Dr. Reluctant’s helpful comments on Bonhoeffer
|February 7, 2015||Posted by Joseph Keysor under Blog|
Before continuing with my untimely meditations on Nietzsche, I came across some very interesting comments on problems with Bonhoeffer. I thought they deserved wider currency – hence this widow’s mite in the way of support for a fellow theological conservative who has not given Bonhoeffer the unquestioning and unthinking accolades he seems to be so often receiving from evangelicals these days.
Entitled “What to Think About Dietrich Bonhoeffer?”, the blog by Paul Martin Henebury is in three parts, and can be found at https://drreluctant.wordpress.com/2010/11/27/what-to-think-about-dietrich-bonhoeffer-pt-1/
Briefly, Henebury states the many obvious reasons for Bonhoeffer’s current popularity among evangelicals, but then asks searching questions about Bonhoeffer’s status as a Christian martyr. His conclusion is that since Bonhoeffer was executed for his part in the plot to kill Hitler, but not for the cause of Christ and an overtly Christian witness, he was not a spiritual martyr. He was a brave man who died for his beliefs, but many people, including Muslims, Nazis, and Communists have also died for their beliefs.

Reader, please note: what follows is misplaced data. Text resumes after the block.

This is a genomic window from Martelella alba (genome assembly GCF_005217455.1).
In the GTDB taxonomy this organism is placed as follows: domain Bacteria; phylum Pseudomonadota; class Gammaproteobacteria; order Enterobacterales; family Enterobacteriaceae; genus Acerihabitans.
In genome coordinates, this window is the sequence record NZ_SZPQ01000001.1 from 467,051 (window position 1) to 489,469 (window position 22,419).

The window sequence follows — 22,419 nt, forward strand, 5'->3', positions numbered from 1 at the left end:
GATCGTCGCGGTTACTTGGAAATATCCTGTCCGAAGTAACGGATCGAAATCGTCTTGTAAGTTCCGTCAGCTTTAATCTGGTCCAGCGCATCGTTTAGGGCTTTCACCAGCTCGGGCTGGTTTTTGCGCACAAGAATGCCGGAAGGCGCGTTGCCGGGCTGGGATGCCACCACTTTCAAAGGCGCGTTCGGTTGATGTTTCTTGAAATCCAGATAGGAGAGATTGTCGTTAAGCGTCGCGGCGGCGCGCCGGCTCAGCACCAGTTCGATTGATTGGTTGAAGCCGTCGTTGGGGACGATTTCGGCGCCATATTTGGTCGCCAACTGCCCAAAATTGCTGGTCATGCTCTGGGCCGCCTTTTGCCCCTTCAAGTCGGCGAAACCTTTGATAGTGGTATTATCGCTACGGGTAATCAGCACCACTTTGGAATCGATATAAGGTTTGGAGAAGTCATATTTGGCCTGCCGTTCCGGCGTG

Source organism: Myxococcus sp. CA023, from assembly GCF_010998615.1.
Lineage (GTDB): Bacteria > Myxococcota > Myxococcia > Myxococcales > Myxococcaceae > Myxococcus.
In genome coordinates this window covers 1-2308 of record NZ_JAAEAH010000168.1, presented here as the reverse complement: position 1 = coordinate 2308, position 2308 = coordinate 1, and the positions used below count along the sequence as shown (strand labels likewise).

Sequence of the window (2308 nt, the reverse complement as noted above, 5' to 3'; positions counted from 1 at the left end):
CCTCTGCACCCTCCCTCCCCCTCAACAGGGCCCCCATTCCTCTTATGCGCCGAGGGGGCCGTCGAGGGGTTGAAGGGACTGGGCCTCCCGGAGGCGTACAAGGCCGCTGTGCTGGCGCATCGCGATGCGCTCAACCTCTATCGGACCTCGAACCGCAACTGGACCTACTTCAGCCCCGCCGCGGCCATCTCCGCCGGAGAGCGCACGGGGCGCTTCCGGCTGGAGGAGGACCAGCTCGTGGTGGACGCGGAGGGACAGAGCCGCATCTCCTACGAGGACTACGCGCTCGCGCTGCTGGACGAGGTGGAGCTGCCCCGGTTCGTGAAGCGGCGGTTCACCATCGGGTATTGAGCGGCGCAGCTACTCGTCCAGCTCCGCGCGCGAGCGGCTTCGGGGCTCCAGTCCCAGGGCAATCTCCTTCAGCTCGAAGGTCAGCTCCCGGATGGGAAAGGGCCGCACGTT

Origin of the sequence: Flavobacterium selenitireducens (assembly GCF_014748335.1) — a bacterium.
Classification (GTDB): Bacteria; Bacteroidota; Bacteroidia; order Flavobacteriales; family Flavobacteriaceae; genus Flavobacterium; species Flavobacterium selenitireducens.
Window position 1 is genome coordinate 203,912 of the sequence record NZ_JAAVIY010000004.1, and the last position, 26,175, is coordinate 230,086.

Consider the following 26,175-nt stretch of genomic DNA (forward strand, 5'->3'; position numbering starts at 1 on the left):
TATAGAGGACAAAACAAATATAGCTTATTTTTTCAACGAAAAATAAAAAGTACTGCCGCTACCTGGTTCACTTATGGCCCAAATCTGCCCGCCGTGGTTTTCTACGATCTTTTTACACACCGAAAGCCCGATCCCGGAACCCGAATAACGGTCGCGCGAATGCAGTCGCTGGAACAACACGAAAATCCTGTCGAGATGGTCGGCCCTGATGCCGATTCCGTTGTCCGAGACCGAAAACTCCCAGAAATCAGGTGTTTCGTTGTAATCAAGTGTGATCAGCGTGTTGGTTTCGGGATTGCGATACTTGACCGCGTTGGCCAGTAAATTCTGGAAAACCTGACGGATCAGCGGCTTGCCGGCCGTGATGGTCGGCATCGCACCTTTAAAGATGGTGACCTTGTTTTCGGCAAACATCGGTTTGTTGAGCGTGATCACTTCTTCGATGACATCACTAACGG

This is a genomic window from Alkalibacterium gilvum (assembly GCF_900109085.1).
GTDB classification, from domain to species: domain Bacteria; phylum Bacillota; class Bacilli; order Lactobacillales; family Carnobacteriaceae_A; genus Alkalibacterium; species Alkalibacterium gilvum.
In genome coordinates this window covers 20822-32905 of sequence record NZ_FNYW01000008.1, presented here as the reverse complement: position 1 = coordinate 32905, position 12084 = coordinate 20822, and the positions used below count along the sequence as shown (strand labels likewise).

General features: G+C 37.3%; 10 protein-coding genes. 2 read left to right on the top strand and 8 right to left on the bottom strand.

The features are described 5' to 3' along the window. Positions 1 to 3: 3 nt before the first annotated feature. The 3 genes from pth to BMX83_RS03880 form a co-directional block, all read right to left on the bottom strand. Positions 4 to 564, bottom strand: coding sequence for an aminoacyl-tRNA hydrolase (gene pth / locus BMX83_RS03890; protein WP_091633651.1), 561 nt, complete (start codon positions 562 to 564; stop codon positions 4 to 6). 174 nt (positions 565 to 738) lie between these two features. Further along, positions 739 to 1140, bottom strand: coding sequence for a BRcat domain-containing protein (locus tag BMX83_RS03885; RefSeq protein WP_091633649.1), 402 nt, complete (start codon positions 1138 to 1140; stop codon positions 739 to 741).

In a manner more sensitive and concerned than might be evident from this cursory overview (maybe I should just post the link and leave it at that!) Henebury goes on to look into Bonhoeffer’s theological beliefs. He notes Bonhoeffer’s regrettable obscurity, making the much needed observation that biblical sounding terms can mean very different things to different people.
Henebury points specifically to Bonhoeffer’s denial of the literal truth of the creation account in Genesis. This has very serious implications, including the introduction of mythology into Paul’s doctrine. If “by one man sin came into the world” is based on myth or allegory, what does that do to the gospel message? Nor is this merely a matter of Genesis. In other areas as well, Bonhoeffer did not accept the historicity of the Bible.
Much more could be said, but in the interests of brevity I will simply refer whoever might be interested to the article itself. In my words, not Henebury’s, there is a real question as to whether the current hero worship of Bonhoeffer by many evangelicals is biblical.
In the discussion following the article there are some reader comments about danger signals in Metaxas’ recent enthusiastically received biography of Bonhoeffer.